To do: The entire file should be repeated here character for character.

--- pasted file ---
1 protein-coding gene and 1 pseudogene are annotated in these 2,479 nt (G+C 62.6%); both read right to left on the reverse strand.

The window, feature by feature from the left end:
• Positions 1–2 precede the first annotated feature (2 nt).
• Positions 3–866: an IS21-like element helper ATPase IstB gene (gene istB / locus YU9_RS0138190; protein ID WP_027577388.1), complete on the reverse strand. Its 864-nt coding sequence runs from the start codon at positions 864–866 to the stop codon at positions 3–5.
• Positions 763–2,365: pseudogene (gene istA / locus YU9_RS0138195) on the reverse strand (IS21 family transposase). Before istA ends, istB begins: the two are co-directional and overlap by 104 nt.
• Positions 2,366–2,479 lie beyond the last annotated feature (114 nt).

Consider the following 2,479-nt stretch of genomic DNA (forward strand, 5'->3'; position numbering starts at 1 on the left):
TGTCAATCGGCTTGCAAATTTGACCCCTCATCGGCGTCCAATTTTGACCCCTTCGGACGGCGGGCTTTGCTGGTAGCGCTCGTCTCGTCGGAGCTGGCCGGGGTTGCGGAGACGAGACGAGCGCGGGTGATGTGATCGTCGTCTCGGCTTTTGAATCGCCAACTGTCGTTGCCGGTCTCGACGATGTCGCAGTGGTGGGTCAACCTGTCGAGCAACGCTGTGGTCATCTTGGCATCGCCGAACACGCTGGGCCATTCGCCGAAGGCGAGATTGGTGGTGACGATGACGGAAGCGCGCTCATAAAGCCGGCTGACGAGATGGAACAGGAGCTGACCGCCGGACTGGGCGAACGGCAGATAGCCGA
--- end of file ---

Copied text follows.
1 protein-coding gene and 1 pseudogene are annotated in these 2,479 nt (G+C 62.6%); both read right to left on the reverse strand.

The window, feature by feature from the left end:
• Positions 1–2 precede the first annotated feature (2 nt).
• Positions 3–866: an IS21-like element helper ATPase IstB gene (gene istB / locus YU9_RS0138190; protein ID WP_027577388.1), complete on the reverse strand. Its 864-nt coding sequence runs from the start codon at positions 864–866 to the stop codon at positions 3–5.
• Positions 763–2,365: pseudogene (gene istA / locus YU9_RS0138195) on the reverse strand (IS21 family transposase). Before istA ends, istB begins: the two are co-directional and overlap by 104 nt.
• Positions 2,366–2,479 lie beyond the last annotated feature (114 nt).

Consider the following 2,479-nt stretch of genomic DNA (forward strand, 5'->3'; position numbering starts at 1 on the left):
TGTCAATCGGCTTGCAAATTTGACCCCTCATCGGCGTCCAATTTTGACCCCTTCGGACGGCGGGCTTTGCTGGTAGCGCTCGTCTCGTCGGAGCTGGCCGGGGTTGCGGAGACGAGACGAGCGCGGGTGATGTGATCGTCGTCTCGGCTTTTGAATCGCCAACTGTCGTTGCCGGTCTCGACGATGTCGCAGTGGTGGGTCAACCTGTCGAGCAACGCTGTGGTCATCTTGGCATCGCCGAACACGCTGGGCCATTCGCCGAAGGCGAGATTGGTGGTGACGATGACGGAAGCGCGCTCATAAAGCCGGCTGACGAGATGGAACAGGAGCTGACCGCCGGACTGGGCGAACGGCAGATAGCCGA